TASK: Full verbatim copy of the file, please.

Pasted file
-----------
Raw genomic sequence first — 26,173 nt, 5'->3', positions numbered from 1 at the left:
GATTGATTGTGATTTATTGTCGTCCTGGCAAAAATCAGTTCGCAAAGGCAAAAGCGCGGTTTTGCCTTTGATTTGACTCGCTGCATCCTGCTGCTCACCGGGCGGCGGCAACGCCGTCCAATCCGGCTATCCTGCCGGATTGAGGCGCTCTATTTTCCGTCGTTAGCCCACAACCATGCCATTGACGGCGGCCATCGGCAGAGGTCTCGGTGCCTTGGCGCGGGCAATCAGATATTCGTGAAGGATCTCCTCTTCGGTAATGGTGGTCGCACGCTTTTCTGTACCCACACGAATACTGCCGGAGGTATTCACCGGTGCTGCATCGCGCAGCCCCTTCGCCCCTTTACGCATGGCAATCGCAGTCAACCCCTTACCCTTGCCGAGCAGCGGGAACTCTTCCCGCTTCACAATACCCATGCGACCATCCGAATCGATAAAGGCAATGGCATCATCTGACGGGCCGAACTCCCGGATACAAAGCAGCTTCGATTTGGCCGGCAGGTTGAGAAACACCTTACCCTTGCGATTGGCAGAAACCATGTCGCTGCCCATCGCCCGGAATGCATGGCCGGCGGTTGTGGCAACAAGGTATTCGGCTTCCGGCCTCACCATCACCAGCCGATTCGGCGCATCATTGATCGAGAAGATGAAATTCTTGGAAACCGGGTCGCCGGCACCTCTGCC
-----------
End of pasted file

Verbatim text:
Raw genomic sequence first — 26,173 nt, 5'->3', positions numbered from 1 at the left:
GATTGATTGTGATTTATTGTCGTCCTGGCAAAAATCAGTTCGCAAAGGCAAAAGCGCGGTTTTGCCTTTGATTTGACTCGCTGCATCCTGCTGCTCACCGGGCGGCGGCAACGCCGTCCAATCCGGCTATCCTGCCGGATTGAGGCGCTCTATTTTCCGTCGTTAGCCCACAACCATGCCATTGACGGCGGCCATCGGCAGAGGTCTCGGTGCCTTGGCGCGGGCAATCAGATATTCGTGAAGGATCTCCTCTTCGGTAATGGTGGTCGCACGCTTTTCTGTACCCACACGAATACTGCCGGAGGTATTCACCGGTGCTGCATCGCGCAGCCCCTTCGCCCCTTTACGCATGGCAATCGCAGTCAACCCCTTACCCTTGCCGAGCAGCGGGAACTCTTCCCGCTTCACAATACCCATGCGACCATCCGAATCGATAAAGGCAATGGCATCATCTGACGGGCCGAACTCCCGGATACAAAGCAGCTTCGATTTGGCCGGCAGGTTGAGAAACACCTTACCCTTGCGATTGGCAGAAACCATGTCGCTGCCCATCGCCCGGAATGCATGGCCGGCGGTTGTGGCAACAAGGTATTCGGCTTCCGGCCTCACCATCACCAGCCGATTCGGCGCATCATTGATCGAGAAGATGAAATTCTTGGAAACCGGGTCGCCGGCACCTCTGCC